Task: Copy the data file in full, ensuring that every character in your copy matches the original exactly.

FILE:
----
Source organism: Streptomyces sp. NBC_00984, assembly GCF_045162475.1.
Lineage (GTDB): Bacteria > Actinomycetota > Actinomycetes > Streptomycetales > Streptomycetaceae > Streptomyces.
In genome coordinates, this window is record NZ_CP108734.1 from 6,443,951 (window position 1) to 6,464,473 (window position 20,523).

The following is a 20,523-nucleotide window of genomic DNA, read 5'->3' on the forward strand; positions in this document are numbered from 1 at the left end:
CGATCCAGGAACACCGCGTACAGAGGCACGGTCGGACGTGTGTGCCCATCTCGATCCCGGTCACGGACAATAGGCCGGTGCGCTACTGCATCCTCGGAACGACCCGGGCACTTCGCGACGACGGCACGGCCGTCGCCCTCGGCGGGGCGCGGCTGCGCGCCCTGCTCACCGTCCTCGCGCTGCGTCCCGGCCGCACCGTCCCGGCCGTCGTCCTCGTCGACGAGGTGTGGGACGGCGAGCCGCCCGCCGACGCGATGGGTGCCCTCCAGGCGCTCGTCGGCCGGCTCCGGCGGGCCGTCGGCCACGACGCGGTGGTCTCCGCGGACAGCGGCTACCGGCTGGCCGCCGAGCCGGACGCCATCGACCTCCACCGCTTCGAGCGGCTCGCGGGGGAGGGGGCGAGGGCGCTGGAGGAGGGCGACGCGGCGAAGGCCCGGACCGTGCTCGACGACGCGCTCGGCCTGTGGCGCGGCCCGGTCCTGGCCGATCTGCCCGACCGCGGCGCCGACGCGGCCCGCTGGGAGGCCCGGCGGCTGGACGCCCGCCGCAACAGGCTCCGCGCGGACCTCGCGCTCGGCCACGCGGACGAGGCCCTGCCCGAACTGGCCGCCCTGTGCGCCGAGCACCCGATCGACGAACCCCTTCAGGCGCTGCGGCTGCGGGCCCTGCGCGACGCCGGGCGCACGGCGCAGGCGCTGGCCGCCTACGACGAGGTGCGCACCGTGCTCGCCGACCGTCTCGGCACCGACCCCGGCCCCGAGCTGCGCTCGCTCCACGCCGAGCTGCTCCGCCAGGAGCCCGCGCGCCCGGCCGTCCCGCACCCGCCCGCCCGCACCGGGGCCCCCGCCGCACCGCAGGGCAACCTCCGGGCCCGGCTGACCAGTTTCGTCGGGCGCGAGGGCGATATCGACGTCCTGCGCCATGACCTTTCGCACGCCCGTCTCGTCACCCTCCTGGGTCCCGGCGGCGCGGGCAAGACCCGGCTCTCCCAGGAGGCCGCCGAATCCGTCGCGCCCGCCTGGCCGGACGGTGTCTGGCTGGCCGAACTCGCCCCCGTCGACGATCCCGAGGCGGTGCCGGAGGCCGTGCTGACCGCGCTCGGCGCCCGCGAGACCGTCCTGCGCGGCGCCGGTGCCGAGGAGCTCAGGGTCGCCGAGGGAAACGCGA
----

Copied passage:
Source organism: Streptomyces sp. NBC_00984, assembly GCF_045162475.1.
Lineage (GTDB): Bacteria > Actinomycetota > Actinomycetes > Streptomycetales > Streptomycetaceae > Streptomyces.
In genome coordinates, this window is record NZ_CP108734.1 from 6,443,951 (window position 1) to 6,464,473 (window position 20,523).

The following is a 20,523-nucleotide window of genomic DNA, read 5'->3' on the forward strand; positions in this document are numbered from 1 at the left end:
CGATCCAGGAACACCGCGTACAGAGGCACGGTCGGACGTGTGTGCCCATCTCGATCCCGGTCACGGACAATAGGCCGGTGCGCTACTGCATCCTCGGAACGACCCGGGCACTTCGCGACGACGGCACGGCCGTCGCCCTCGGCGGGGCGCGGCTGCGCGCCCTGCTCACCGTCCTCGCGCTGCGTCCCGGCCGCACCGTCCCGGCCGTCGTCCTCGTCGACGAGGTGTGGGACGGCGAGCCGCCCGCCGACGCGATGGGTGCCCTCCAGGCGCTCGTCGGCCGGCTCCGGCGGGCCGTCGGCCACGACGCGGTGGTCTCCGCGGACAGCGGCTACCGGCTGGCCGCCGAGCCGGACGCCATCGACCTCCACCGCTTCGAGCGGCTCGCGGGGGAGGGGGCGAGGGCGCTGGAGGAGGGCGACGCGGCGAAGGCCCGGACCGTGCTCGACGACGCGCTCGGCCTGTGGCGCGGCCCGGTCCTGGCCGATCTGCCCGACCGCGGCGCCGACGCGGCCCGCTGGGAGGCCCGGCGGCTGGACGCCCGCCGCAACAGGCTCCGCGCGGACCTCGCGCTCGGCCACGCGGACGAGGCCCTGCCCGAACTGGCCGCCCTGTGCGCCGAGCACCCGATCGACGAACCCCTTCAGGCGCTGCGGCTGCGGGCCCTGCGCGACGCCGGGCGCACGGCGCAGGCGCTGGCCGCCTACGACGAGGTGCGCACCGTGCTCGCCGACCGTCTCGGCACCGACCCCGGCCCCGAGCTGCGCTCGCTCCACGCCGAGCTGCTCCGCCAGGAGCCCGCGCGCCCGGCCGTCCCGCACCCGCCCGCCCGCACCGGGGCCCCCGCCGCACCGCAGGGCAACCTCCGGGCCCGGCTGACCAGTTTCGTCGGGCGCGAGGGCGATATCGACGTCCTGCGCCATGACCTTTCGCACGCCCGTCTCGTCACCCTCCTGGGTCCCGGCGGCGCGGGCAAGACCCGGCTCTCCCAGGAGGCCGCCGAATCCGTCGCGCCCGCCTGGCCGGACGGTGTCTGGCTGGCCGAACTCGCCCCCGTCGACGATCCCGAGGCGGTGCCGGAGGCCGTGCTGACCGCGCTCGGCGCCCGCGAGACCGTCCTGCGCGGCGCCGGTGCCGAGGAGCTCAGGGTCGCCGAGGGAAACGCGA